Wednesday, March 19, 2014

Mr.Thornton Comes to Japan

This week I am sitting next to a member of the Cleveland Orchestra who is leading our cello section for this project.  Perhaps more so than any other orchestra in the world, Cleveland is the one that has effected my orchestral playing most directly.  I remember studying with members of the orchestra, one summer, and playing with students from the Cleveland Conservatory, who were heavily influenced by the standards and practice of the orchestra.  I was always impressed with their sense of time and rhythm (likely something they acquired from the benefit of several years of required eurhythmics classes), and also by their sense of ensemble, of being keenly aware of one another's playing.

As I sit next to him, I am aware of his awareness, and also aware of how much I may potentially be missing in my own awareness.  Articulation, bow speed, bow placement, and calculated fingerings are just parts of the technical mastery that he brings to the part.  Through these he is acutely aware of his sound, of the execution of the phrase.  There is a level of control I don't think I ever imagined to be possible; such a palette of colors and textures, all so seemingly accessible as he chooses to use them.  It seems to be a new level of listening, of perceiving and reacting.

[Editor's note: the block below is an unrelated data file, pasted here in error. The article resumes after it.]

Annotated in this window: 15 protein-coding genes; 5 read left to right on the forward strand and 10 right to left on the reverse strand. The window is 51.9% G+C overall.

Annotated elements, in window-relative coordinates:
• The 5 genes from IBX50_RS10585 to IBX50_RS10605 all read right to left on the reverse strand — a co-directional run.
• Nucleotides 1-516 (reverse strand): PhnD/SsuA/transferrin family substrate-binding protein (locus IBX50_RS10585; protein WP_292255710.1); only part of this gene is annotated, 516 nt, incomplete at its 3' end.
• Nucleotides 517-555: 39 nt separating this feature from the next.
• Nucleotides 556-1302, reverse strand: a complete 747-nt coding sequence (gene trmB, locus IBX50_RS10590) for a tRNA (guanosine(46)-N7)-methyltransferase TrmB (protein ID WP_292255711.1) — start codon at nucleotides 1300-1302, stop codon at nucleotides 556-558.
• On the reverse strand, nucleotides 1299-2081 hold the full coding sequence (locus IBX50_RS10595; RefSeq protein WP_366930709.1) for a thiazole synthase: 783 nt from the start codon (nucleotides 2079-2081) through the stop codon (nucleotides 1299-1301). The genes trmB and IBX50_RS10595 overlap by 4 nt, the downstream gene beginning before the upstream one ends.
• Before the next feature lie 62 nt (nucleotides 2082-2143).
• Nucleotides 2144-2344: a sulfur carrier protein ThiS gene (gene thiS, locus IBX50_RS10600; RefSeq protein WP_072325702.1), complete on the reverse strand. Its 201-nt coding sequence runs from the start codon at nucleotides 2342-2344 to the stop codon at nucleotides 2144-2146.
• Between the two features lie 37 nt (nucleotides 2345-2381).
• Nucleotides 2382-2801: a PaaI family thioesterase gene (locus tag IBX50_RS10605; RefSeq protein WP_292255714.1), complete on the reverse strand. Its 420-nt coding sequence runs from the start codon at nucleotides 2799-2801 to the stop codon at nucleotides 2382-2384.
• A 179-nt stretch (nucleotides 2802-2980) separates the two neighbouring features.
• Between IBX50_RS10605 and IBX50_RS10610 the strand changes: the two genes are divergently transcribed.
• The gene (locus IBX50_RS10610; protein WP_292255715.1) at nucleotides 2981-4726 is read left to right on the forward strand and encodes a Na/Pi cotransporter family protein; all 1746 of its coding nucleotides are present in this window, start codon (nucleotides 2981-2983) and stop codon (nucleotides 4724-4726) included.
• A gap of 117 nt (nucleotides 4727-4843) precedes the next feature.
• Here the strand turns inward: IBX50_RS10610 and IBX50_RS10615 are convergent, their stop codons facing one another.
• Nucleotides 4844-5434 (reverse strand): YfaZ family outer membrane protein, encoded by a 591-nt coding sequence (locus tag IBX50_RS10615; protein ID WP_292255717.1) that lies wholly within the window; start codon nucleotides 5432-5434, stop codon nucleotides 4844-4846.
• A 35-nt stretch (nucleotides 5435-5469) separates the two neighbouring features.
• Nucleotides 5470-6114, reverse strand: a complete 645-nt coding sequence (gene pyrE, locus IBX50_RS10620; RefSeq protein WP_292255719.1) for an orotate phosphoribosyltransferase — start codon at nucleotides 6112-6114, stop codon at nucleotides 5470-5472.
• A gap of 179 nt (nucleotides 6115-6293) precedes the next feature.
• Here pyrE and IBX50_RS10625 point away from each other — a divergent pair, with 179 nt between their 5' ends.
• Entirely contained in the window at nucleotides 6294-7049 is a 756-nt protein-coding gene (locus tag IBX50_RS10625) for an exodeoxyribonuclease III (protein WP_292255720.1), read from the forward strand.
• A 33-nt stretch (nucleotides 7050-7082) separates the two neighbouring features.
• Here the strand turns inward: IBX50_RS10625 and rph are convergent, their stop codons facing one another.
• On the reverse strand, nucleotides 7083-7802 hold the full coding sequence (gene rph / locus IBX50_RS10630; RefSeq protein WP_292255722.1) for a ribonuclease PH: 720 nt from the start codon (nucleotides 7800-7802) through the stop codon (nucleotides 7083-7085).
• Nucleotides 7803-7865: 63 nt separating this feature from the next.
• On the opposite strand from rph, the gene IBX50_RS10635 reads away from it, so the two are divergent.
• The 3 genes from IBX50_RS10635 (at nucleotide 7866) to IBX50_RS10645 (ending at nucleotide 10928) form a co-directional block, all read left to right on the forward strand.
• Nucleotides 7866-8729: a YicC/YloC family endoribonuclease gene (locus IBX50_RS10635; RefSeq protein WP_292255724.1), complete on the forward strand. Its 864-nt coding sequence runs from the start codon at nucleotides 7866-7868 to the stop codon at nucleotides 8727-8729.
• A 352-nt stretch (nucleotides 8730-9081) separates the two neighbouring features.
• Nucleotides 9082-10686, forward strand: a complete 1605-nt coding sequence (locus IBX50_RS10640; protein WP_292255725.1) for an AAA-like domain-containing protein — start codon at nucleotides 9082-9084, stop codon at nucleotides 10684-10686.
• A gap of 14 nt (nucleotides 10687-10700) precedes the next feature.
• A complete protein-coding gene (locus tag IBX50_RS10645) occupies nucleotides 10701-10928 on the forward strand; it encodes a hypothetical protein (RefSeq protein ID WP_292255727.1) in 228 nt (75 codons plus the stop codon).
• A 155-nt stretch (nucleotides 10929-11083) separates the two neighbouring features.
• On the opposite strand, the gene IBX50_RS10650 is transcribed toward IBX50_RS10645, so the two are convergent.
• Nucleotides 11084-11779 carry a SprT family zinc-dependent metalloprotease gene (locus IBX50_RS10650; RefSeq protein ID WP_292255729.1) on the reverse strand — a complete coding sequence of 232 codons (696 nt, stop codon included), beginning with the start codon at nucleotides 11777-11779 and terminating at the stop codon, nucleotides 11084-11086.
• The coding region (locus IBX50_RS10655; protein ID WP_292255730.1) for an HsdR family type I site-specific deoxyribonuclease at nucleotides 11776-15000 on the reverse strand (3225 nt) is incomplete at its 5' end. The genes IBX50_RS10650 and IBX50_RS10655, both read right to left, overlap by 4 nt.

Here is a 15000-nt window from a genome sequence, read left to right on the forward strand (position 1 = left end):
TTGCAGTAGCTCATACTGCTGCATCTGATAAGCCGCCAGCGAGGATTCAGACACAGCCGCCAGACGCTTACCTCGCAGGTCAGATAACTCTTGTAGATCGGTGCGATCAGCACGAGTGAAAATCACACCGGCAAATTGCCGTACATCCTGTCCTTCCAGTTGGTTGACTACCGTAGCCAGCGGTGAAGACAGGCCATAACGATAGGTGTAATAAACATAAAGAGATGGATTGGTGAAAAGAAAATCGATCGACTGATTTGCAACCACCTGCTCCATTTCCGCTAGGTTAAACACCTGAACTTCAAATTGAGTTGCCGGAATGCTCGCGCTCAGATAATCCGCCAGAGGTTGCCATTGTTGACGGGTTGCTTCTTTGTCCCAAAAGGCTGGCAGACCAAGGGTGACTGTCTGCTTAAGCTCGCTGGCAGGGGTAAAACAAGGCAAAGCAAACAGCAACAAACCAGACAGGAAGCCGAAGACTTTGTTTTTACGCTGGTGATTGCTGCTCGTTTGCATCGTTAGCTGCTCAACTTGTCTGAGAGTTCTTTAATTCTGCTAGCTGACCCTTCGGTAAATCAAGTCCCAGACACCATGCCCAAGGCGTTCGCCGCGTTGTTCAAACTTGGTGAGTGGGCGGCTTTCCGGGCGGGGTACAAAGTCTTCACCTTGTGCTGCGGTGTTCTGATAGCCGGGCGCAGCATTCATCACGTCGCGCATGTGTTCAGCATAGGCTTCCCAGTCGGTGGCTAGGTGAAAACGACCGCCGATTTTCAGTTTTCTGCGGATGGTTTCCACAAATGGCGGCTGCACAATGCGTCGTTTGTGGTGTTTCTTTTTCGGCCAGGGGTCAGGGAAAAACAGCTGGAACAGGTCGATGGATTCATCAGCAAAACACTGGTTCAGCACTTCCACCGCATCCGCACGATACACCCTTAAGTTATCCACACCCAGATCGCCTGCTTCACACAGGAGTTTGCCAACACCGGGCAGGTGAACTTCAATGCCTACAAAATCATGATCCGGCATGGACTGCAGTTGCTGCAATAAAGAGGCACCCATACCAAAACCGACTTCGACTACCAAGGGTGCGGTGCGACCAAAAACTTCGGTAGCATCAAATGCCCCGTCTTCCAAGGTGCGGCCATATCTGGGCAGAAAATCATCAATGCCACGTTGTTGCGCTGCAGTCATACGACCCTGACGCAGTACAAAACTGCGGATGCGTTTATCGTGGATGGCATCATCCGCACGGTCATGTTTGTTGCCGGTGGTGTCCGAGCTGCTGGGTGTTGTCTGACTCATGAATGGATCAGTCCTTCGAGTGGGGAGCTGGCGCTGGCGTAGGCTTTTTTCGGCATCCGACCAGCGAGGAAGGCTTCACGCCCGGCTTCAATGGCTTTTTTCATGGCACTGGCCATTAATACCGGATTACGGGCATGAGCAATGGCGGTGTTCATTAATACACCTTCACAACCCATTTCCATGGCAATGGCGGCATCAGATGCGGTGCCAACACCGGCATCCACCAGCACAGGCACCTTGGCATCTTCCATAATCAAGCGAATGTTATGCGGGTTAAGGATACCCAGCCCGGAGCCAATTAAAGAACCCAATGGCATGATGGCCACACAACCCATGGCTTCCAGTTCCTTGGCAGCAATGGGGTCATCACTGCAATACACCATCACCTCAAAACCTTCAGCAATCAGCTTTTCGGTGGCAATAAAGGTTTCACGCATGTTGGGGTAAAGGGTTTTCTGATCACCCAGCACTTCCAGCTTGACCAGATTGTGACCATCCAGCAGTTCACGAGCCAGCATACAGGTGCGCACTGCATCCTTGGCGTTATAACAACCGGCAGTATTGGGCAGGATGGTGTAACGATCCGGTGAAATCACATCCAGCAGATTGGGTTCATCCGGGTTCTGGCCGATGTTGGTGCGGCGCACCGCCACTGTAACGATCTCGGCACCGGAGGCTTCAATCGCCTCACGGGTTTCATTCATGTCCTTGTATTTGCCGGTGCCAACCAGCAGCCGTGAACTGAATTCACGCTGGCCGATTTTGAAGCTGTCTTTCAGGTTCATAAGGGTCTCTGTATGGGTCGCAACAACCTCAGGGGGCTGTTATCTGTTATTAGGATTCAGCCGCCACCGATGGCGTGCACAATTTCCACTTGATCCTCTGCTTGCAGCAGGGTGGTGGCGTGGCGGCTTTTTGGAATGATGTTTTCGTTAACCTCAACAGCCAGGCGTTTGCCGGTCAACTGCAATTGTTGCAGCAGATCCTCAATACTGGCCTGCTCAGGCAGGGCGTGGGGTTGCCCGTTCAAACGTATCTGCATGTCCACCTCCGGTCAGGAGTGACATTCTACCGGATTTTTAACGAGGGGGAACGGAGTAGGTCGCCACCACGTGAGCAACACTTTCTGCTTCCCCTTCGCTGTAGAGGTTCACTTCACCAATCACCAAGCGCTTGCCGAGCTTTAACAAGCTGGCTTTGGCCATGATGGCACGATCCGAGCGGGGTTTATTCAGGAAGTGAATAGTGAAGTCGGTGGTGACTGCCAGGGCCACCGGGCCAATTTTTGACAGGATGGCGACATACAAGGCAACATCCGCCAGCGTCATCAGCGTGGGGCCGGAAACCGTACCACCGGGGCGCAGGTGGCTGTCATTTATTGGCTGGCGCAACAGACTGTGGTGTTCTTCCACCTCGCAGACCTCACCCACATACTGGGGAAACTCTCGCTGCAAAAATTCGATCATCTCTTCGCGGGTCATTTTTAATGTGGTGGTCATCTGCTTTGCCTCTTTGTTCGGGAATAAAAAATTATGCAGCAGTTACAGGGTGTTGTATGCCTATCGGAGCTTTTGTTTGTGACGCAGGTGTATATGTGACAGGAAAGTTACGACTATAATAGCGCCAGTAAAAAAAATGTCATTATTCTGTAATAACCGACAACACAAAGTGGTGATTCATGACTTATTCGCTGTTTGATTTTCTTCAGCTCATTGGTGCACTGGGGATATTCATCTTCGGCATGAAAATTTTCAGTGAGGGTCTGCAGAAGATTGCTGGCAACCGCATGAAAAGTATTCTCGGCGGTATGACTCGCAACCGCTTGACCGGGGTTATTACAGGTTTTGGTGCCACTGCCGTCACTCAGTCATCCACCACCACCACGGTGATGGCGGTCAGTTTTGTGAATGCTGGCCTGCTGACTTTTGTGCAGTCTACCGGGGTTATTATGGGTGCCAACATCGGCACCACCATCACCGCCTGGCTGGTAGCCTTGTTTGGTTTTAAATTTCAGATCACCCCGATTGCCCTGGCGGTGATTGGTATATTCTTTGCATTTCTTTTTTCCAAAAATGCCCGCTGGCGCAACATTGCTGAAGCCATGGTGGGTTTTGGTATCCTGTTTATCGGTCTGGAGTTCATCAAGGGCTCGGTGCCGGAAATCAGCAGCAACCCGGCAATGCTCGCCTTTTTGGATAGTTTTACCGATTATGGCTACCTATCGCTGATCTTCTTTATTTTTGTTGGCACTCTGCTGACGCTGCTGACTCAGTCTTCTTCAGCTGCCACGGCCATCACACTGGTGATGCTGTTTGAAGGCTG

I think he is teaching me in the way that he plays, gently demonstrative and very consistent.   There is a lot I can learn just by sitting next to him.  To absorb the way of another.  If only there were a way to keep it with me, but likely the only way to do so is to let it go, and find it in myself.

He mentioned that he studied with Lynn Harrell and I can see it and hear it in his playing.  I took a masterclass once with Mr.Harrell and had the pleasure to accompany him on two different occasions.  I can see how much Mr. Thornton learned from him.  And yet, I wonder how often he felt the same way, of wanting to harness the magic of his lessons.  Perhaps this is the way it is when one is eager to learn from another.  It's never enough.  They bring out the need of the inner teacher to rise to the occasion.

It is nice to have this connection with teaching and learning.  To be close to a model that influenced me in my musical upbringing and to have the exchange of musical information.  Always good to have another reach out and to reach back.

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